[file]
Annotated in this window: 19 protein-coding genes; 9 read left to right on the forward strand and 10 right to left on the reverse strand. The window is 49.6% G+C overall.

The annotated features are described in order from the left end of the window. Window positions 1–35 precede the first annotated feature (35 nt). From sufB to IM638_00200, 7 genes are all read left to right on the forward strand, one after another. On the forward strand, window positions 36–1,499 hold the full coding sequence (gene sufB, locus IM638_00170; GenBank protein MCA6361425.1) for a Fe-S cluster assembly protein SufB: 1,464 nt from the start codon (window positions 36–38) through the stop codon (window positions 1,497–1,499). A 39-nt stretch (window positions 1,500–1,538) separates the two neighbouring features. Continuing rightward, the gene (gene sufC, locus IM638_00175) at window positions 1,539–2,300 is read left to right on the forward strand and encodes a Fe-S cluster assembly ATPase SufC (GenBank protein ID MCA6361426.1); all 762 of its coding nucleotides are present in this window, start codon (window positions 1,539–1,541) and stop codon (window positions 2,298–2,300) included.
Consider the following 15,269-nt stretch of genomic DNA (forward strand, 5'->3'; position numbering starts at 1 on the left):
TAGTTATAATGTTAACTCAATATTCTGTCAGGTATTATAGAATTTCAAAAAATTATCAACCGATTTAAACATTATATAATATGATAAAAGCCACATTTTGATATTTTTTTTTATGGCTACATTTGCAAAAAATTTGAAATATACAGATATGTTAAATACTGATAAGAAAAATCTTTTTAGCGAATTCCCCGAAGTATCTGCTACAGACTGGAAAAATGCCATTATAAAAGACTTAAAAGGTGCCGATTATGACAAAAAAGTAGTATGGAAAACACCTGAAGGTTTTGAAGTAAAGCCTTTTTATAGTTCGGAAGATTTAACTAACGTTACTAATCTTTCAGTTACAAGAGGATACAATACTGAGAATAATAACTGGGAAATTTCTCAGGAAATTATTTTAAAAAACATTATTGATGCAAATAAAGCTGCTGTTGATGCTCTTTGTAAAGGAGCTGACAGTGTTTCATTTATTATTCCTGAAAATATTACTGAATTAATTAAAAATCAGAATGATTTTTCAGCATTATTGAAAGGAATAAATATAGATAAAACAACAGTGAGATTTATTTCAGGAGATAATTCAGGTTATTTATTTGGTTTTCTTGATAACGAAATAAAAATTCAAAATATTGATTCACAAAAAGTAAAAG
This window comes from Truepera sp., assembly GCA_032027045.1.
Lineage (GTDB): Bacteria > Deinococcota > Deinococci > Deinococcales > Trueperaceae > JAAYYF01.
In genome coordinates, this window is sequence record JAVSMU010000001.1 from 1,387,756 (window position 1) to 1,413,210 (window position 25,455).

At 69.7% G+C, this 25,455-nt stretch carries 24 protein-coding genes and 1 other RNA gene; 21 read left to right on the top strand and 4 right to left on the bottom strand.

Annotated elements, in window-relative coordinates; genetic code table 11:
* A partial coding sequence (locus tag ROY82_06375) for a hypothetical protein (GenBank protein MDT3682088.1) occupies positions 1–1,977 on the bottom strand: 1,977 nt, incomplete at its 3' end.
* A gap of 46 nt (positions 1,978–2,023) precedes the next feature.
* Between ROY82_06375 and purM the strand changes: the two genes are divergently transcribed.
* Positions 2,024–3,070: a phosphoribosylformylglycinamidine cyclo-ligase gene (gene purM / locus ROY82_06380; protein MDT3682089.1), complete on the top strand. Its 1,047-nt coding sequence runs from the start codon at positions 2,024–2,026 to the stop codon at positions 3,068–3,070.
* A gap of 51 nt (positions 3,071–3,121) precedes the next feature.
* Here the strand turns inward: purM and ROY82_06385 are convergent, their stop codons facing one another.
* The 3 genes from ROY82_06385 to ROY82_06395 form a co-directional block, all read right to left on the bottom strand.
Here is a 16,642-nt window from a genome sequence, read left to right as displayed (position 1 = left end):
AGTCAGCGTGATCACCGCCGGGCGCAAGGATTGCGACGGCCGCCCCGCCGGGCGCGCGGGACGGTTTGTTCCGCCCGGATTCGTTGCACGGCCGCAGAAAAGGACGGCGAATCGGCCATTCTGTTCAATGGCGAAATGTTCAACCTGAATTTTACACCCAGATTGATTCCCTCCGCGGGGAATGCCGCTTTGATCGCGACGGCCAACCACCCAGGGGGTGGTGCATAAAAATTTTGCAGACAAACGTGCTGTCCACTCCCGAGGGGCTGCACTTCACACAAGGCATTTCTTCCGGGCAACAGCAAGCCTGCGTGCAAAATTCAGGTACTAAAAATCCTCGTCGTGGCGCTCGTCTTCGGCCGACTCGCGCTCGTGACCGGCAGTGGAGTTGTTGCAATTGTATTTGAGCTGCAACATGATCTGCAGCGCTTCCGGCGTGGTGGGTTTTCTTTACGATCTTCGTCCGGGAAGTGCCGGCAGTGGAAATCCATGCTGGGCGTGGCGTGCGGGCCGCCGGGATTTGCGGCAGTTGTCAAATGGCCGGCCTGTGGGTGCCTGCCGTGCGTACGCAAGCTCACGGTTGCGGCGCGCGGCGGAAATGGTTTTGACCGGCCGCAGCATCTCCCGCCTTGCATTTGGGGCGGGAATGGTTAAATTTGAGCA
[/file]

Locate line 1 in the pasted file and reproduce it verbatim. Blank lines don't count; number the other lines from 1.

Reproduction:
Annotated in this window: 19 protein-coding genes; 9 read left to right on the forward strand and 10 right to left on the reverse strand. The window is 49.6% G+C overall.